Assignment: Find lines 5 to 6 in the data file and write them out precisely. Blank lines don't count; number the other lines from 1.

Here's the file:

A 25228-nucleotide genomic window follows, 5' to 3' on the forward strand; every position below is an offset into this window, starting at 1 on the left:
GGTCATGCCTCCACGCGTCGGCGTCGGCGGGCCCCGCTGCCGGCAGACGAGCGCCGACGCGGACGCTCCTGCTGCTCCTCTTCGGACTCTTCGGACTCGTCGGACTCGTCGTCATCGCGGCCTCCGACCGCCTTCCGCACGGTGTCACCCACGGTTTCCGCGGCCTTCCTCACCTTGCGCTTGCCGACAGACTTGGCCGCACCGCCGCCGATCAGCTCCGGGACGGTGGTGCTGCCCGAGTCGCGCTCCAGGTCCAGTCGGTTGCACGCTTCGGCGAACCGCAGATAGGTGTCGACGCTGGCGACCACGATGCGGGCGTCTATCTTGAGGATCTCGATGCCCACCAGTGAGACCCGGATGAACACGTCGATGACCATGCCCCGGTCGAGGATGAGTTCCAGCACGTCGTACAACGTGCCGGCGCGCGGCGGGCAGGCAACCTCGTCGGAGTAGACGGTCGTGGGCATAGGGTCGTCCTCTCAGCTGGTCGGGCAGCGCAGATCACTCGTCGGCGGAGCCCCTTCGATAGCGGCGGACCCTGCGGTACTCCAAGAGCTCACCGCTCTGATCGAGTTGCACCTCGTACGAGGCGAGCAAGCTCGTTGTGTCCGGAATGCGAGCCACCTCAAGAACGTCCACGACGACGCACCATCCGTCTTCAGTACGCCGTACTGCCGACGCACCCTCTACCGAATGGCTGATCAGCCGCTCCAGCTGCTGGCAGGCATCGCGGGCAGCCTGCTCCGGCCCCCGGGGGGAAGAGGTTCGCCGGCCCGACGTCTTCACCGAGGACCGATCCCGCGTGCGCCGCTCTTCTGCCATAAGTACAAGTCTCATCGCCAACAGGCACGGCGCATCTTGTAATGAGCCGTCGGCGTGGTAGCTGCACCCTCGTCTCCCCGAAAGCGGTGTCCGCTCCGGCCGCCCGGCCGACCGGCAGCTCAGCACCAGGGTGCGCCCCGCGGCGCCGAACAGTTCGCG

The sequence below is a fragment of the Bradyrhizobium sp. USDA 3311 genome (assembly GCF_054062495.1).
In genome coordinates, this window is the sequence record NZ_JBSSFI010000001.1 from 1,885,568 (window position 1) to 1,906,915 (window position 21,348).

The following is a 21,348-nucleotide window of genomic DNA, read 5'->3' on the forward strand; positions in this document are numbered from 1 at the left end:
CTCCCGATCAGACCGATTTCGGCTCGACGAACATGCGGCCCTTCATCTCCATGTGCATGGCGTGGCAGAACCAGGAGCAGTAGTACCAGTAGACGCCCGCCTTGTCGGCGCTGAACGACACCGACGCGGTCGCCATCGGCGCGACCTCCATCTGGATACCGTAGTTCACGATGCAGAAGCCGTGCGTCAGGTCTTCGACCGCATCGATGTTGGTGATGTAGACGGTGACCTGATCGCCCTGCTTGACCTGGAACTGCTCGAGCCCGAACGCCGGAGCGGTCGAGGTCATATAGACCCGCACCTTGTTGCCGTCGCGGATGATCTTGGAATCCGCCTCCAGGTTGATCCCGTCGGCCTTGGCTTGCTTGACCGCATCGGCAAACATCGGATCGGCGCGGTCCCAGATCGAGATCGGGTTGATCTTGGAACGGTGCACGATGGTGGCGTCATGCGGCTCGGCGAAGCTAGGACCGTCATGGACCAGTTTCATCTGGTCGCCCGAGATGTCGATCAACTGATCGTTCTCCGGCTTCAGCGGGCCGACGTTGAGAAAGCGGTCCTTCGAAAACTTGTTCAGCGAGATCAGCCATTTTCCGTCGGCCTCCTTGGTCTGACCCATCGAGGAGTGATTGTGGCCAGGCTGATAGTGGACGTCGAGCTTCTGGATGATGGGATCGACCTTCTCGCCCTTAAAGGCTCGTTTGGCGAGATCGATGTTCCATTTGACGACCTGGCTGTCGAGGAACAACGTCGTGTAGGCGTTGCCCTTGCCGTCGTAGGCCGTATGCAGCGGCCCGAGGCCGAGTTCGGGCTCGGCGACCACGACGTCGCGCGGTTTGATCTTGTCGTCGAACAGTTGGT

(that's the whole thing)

The following is a 21,348-nucleotide window of genomic DNA, read 5'->3' on the forward strand; positions in this document are numbered from 1 at the left end:
CTCCCGATCAGACCGATTTCGGCTCGACGAACATGCGGCCCTTCATCTCCATGTGCATGGCGTGGCAGAACCAGGAGCAGTAGTACCAGTAGACGCCCGCCTTGTCGGCGCTGAACGACACCGACGCGGTCGCCATCGGCGCGACCTCCATCTGGATACCGTAGTTCACGATGCAGAAGCCGTGCGTCAGGTCTTCGACCGCATCGATGTTGGTGATGTAGACGGTGACCTGATCGCCCTGCTTGACCTGGAACTGCTCGAGCCCGAACGCCGGAGCGGTCGAGGTCATATAGACCCGCACCTTGTTGCCGTCGCGGATGATCTTGGAATCCGCCTCCAGGTTGATCCCGTCGGCCTTGGCTTGCTTGACCGCATCGGCAAACATCGGATCGGCGCGGTCCCAGATCGAGATCGGGTTGATCTTGGAACGGTGCACGATGGTGGCGTCATGCGGCTCGGCGAAGCTAGGACCGTCATGGACCAGTTTCATCTGGTCGCCCGAGATGTCGATCAACTGATCGTTCTCCGGCTTCAGCGGGCCGACGTTGAGAAAGCGGTCCTTCGAAAACTTGTTCAGCGAGATCAGCCATTTTCCGTCGGCCTCCTTGGTCTGACCCATCGAGGAGTGATTGTGGCCAGGCTGATAGTGGACGTCGAGCTTCTGGATGATGGGATCGACCTTCTCGCCCTTAAAGGCTCGTTTGGCGAGATCGATGTTCCATTTGACGACCTGGCTGTCGAGGAACAACGTCGTGTAGGCGTTGCCCTTGCCGTCGTAGGCCGTATGCAGCGGCCCGAGGCCGAGTTCGGGCTCGGCGACCACGACGTCGCGCGGTTTGATCTTGTCGTCGAACAGTTGGT